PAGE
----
Last night we attended a Manchester United game at Old Trafford, thanks to our lovely benefactress Jen. Jen is the same one who got she and I the play tickets a few years back where we were essentially sitting on the actors’ laps, so it should have come as no surprise that our Man United seats were similarly impressive. We were about seven rows back, which really makes a huge difference when you are watching sports (although I had a vague fear I’d be hit in the face with the ball at some point–I was not).

Though I am not the sportiest person in the world I have to say that seeing a Manchester United football game at Old Trafford is like seeing a Red Sox baseball game at Fenway–the absolute best way to do it. Lovely stadium, enthusiastic crowd, lots of history, just fantastic!

Contrary to some people’s fears, we were able to watch the game without being crushed to death by crazed football fans. In fact, the Man United fans were all very well behaved. The fans of the opposing team, Bursa, were extremely enthusiastic but not in a scary way. The only bad behavior we saw involved a few banged shins, one bloodied nose, and a bit of handbagging–all on the field, between players.

Nani, king of awesome, continues to play despite a bloody nose.

On a side note, for the past few days Man United has been all over the news here due to one of its star players, Wayne Rooney (boooooh!), announcing plans to leave the team. Think Johnny Damon leaving the Red Sox. So that has been a major topic of conversation all over the city. The fans are feeling very wounded. Rooney, of course, did not play last night due to “an injury,” which seems awfully coincidental if you ask me. Whatever, Rooney. Shut your face.

Anyway, Man United won: 1-0.

We have another full day planned today, so the next update may be delayed a bit. Plus we seem to be suffering from some sort of Internet-connection curse. I suspect sorcery.

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October 17, 2010

The Edge of the Known Universe

Larry and I arrived at our B&B this evening only to find out that it has no internet access. None. At all. And we’re staying there for three nights.

So we spent half an hour driving around the area in the dark, enjoying music of the 1930s on our radio, looking for an unsecured wireless connection so Larry could download his homework assignments. I’m sure this in no way looked sketchy. Or at least no more sketchy than the stakeout we’re currently doing outside a hotel in a nearby town. Thanks, White Lion! Actually, I think at least part of the thanks should go to Julia Ward Howe, a Unitarian and author of “The Battle Hymn of the Republic,” who died October 17, 1910. They’d just been discussing her on the radio and had started playing “The Battle Hymn of the Republic” when, Glory Glory, Hallelujah! we found a wireless connection! Thanks, Julia! I owe you a column in the magazine.

So anyways, don’t expect to hear much from us for the next few days. We aren’t dead; we’re just in Northern Wales.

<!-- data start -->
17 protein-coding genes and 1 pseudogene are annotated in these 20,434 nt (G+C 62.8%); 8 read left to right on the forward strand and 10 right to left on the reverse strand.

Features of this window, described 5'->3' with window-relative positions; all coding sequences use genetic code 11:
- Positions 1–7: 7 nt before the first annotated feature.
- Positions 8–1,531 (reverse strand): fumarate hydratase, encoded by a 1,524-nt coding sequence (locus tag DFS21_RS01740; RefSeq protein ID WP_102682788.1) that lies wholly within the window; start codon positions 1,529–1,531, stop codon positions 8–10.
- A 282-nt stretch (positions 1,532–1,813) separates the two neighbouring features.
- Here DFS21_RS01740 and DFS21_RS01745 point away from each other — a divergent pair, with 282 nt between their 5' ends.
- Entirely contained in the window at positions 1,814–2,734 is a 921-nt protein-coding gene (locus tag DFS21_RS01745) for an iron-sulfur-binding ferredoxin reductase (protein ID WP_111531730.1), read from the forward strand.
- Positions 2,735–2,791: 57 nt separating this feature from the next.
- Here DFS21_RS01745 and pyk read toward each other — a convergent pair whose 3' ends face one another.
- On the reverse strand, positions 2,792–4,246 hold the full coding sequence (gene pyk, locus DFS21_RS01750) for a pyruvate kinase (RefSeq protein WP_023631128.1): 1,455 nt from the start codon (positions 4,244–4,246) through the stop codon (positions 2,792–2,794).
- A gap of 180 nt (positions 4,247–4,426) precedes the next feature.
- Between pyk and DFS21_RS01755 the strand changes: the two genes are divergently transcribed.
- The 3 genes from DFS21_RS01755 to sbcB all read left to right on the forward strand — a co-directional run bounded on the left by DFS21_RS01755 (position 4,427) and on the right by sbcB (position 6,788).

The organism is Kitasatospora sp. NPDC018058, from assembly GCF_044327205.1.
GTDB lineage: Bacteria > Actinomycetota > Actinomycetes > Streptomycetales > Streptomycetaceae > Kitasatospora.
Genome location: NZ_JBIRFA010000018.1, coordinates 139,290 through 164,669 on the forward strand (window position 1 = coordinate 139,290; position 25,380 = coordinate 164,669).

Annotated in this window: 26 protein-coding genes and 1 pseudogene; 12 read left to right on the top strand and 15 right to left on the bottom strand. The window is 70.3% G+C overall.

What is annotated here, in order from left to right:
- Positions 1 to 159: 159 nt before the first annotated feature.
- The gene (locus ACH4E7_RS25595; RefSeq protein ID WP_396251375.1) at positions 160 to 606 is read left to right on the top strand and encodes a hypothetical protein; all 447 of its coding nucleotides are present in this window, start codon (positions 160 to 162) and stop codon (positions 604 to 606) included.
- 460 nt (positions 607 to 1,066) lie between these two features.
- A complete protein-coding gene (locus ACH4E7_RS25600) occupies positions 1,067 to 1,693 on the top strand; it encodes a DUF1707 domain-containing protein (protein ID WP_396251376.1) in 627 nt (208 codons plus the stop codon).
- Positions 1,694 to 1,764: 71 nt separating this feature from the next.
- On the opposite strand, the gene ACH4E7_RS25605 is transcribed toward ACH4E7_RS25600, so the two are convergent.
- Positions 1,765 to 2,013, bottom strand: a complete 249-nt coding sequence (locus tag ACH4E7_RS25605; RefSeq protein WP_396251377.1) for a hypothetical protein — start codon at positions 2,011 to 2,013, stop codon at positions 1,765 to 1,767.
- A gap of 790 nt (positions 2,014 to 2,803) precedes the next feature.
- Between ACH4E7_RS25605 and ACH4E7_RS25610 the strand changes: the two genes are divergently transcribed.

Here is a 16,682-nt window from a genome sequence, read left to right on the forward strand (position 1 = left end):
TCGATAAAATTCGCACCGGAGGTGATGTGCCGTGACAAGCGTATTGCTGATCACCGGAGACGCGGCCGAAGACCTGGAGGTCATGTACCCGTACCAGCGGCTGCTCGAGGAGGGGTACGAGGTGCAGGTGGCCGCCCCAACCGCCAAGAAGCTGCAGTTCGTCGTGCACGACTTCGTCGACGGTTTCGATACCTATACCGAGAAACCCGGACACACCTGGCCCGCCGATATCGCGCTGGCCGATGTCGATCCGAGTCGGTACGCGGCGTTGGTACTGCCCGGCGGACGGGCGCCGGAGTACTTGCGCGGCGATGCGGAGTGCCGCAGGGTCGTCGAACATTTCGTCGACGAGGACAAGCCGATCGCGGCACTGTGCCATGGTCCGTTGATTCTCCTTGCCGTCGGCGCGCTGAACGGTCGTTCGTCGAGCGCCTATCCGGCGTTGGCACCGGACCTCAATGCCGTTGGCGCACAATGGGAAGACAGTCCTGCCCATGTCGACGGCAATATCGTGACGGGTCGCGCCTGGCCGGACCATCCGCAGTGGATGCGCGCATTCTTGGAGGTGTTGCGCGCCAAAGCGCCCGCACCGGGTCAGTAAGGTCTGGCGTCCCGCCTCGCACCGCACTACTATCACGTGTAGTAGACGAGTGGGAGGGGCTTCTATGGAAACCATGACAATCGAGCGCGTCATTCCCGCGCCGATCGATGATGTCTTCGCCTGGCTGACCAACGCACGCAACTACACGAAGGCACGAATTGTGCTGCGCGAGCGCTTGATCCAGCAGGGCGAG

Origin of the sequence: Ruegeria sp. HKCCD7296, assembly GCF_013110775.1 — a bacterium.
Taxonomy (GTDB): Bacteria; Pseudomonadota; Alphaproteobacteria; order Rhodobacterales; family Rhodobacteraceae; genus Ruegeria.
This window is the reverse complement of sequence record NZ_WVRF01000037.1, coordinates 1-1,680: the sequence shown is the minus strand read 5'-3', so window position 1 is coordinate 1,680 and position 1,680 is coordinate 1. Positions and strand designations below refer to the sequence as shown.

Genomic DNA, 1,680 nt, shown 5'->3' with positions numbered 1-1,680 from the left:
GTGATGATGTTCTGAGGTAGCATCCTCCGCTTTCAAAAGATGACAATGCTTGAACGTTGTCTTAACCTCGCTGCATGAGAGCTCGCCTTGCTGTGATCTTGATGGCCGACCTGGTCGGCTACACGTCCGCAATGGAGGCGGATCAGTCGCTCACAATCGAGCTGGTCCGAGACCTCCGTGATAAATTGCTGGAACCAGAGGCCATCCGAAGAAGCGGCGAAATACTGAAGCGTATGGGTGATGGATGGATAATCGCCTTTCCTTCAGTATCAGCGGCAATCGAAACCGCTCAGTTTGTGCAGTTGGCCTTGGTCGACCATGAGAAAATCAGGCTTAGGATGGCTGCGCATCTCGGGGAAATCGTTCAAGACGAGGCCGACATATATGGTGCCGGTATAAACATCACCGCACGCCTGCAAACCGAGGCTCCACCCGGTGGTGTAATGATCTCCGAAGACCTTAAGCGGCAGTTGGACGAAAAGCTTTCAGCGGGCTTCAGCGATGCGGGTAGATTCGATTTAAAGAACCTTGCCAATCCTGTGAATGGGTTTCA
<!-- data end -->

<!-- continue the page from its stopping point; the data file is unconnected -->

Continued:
No time for a complete photo account of the day, but for now here is this morning’s Epic Battle at Caerphilly Castle–this time a fencing battle for Stacey, who thinks we aren’t classy.

Epic Fencing Battle at Caerphilly

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October 16, 2010

Cardiff, One Night Only

Today we traveled to Cardiff, which wasn’t a bad drive. We had some Fabulous Welshcakes (Jen, Noel, sorry guys–tried to buy you some but they would all have expired before we could have gotten them shipped to you) and took some photos around Mermaid Quay, the Pierhead Building, and the Millennium Centre. We staged an epic battle in front of the Millennium Centre, to the bewilderment of our fellow tourists, so that we could get an interesting picture for our friend Noel who asked for a photo of us in Cardiff. Then we checked into our B&B (a nice place on the other side of town) and walked around the City Centre, Bute Park, and the Alexandra Gardens, which for no reason we could discern was full of goth/punk teens. We spent ages trying to figure out if there was some sort of concert on tonight, but the only one we could find listed was a John Barrowman concert. Now, no offense to Barrowman, who I’m sure has his share of punk teen fans, but I wouldn’t have pegged them as his primary audience. I mean, “Copacabana” and “Rain on My Parade”? Oh well, the park full of punks will forever remain a mystery…

In a touristy shop across from Cardiff Castle we saw the World’s Largest Hand-Carved Wooden Love Spoon. It was pretty awesome. In another shop, specializing in gourmet foods and foreign snacks, we saw a box of Pop Tarts for £4.25. Yes. Almost $7 for an ordinary box of Pop Tarts.

For dinner we stopped in at a pub down the street where they forgot our order. But when the food finally arrived it was very good–some sort of mushroom pasta thing–and they were very sorry about the long wait, so we got free sodas. At this point we were exhausted because we are ancient, so we retired to our room to spend the rest of the evening lounging.

Tomorrow we head up into Northern Wales!

Today’s photo highlights:

View from the drive to Cardiff

Crossing the bridge into Wales


Pierhead Building


View of Cardiff Bay from Pierhead Building

Wall detail, Pierhead Building

Stairwell, Pierhead Building

The Water Tower, Roald Dahl Plass

Epic Battle 1: Shooting Invisible Fireballs

Epic Battle 2: Kicking

Bute Park

Red Dragon

Cardiff City Hall Tower

Enormous love spoon

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October 15, 2010

Cheddar, Wells, and Longleat

We started our day bright and early (and still jet-lagged) with a drive out to the town of Cheddar. The radio, which has been refusing to play much in the way of music, decided to send us into the day with Nirvana’s “Smells Like Teen Spirit.” Combined with the overcast weather it made it feel like we were back in the Pacific Northwest.

The Cheddar Gorge was as lovely as I remembered it from my last trip to the UK, but I confess the town was a lot (sorry, no other way to say it) cheesier than I recalled. In one shop you could buy a number of hideous fairy statues, Hannah Montana posters, and T-shirts with Bigfoot, that one with three wolves howling at the moon, and, inexplicably, one with an American Eagle with stars and stripes behind it. But we bought ourselves some cheddar at the Cheddar Gorge Cheese Co. and that made up for the silly shops.